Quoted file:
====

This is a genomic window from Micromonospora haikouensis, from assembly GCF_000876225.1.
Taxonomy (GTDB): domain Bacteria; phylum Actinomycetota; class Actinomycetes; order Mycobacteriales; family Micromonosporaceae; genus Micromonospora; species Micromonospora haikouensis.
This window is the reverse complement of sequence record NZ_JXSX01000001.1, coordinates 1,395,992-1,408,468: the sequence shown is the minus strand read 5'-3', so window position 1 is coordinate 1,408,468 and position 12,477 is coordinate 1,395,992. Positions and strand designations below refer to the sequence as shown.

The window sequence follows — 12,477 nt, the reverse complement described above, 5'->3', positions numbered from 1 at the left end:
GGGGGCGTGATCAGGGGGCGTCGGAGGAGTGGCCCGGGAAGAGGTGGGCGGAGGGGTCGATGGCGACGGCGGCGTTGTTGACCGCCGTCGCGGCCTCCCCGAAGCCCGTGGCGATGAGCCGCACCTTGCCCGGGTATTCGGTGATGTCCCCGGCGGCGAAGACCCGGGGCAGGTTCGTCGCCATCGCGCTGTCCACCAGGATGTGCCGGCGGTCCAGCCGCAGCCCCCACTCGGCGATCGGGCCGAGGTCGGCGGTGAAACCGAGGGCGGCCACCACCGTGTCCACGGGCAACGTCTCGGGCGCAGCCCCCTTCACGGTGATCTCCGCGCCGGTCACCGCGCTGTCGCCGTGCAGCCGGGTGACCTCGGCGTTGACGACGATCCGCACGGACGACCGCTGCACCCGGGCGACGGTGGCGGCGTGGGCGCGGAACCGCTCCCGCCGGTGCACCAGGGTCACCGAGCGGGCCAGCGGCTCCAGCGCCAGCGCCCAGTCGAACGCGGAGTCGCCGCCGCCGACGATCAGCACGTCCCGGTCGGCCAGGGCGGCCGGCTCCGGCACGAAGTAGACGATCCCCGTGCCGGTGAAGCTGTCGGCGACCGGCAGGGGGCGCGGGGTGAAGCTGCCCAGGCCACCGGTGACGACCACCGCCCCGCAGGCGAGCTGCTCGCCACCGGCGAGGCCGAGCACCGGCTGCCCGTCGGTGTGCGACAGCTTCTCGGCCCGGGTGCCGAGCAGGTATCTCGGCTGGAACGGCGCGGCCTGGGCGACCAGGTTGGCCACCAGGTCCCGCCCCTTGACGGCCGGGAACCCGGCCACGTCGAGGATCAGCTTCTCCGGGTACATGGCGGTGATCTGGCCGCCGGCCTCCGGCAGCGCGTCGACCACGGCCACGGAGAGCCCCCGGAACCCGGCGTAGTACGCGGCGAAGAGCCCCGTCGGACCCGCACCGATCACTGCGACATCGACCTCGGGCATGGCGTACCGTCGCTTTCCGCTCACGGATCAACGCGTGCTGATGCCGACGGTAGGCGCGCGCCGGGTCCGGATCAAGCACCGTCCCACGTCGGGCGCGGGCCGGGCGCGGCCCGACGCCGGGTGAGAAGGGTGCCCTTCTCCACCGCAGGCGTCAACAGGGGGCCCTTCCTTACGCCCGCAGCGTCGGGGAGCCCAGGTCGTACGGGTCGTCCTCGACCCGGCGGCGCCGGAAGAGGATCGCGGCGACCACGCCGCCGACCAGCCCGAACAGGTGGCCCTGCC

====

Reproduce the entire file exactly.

This is a genomic window from Micromonospora haikouensis, from assembly GCF_000876225.1.
Taxonomy (GTDB): domain Bacteria; phylum Actinomycetota; class Actinomycetes; order Mycobacteriales; family Micromonosporaceae; genus Micromonospora; species Micromonospora haikouensis.
This window is the reverse complement of sequence record NZ_JXSX01000001.1, coordinates 1,395,992-1,408,468: the sequence shown is the minus strand read 5'-3', so window position 1 is coordinate 1,408,468 and position 12,477 is coordinate 1,395,992. Positions and strand designations below refer to the sequence as shown.

The window sequence follows — 12,477 nt, the reverse complement described above, 5'->3', positions numbered from 1 at the left end:
GGGGGCGTGATCAGGGGGCGTCGGAGGAGTGGCCCGGGAAGAGGTGGGCGGAGGGGTCGATGGCGACGGCGGCGTTGTTGACCGCCGTCGCGGCCTCCCCGAAGCCCGTGGCGATGAGCCGCACCTTGCCCGGGTATTCGGTGATGTCCCCGGCGGCGAAGACCCGGGGCAGGTTCGTCGCCATCGCGCTGTCCACCAGGATGTGCCGGCGGTCCAGCCGCAGCCCCCACTCGGCGATCGGGCCGAGGTCGGCGGTGAAACCGAGGGCGGCCACCACCGTGTCCACGGGCAACGTCTCGGGCGCAGCCCCCTTCACGGTGATCTCCGCGCCGGTCACCGCGCTGTCGCCGTGCAGCCGGGTGACCTCGGCGTTGACGACGATCCGCACGGACGACCGCTGCACCCGGGCGACGGTGGCGGCGTGGGCGCGGAACCGCTCCCGCCGGTGCACCAGGGTCACCGAGCGGGCCAGCGGCTCCAGCGCCAGCGCCCAGTCGAACGCGGAGTCGCCGCCGCCGACGATCAGCACGTCCCGGTCGGCCAGGGCGGCCGGCTCCGGCACGAAGTAGACGATCCCCGTGCCGGTGAAGCTGTCGGCGACCGGCAGGGGGCGCGGGGTGAAGCTGCCCAGGCCACCGGTGACGACCACCGCCCCGCAGGCGAGCTGCTCGCCACCGGCGAGGCCGAGCACCGGCTGCCCGTCGGTGTGCGACAGCTTCTCGGCCCGGGTGCCGAGCAGGTATCTCGGCTGGAACGGCGCGGCCTGGGCGACCAGGTTGGCCACCAGGTCCCGCCCCTTGACGGCCGGGAACCCGGCCACGTCGAGGATCAGCTTCTCCGGGTACATGGCGGTGATCTGGCCGCCGGCCTCCGGCAGCGCGTCGACCACGGCCACGGAGAGCCCCCGGAACCCGGCGTAGTACGCGGCGAAGAGCCCCGTCGGACCCGCACCGATCACTGCGACATCGACCTCGGGCATGGCGTACCGTCGCTTTCCGCTCACGGATCAACGCGTGCTGATGCCGACGGTAGGCGCGCGCCGGGTCCGGATCAAGCACCGTCCCACGTCGGGCGCGGGCCGGGCGCGGCCCGACGCCGGGTGAGAAGGGTGCCCTTCTCCACCGCAGGCGTCAACAGGGGGCCCTTCCTTACGCCCGCAGCGTCGGGGAGCCCAGGTCGTACGGGTCGTCCTCGACCCGGCGGCGCCGGAAGAGGATCGCGGCGACCACGCCGCCGACCAGCCCGAACAGGTGGCCCTGCC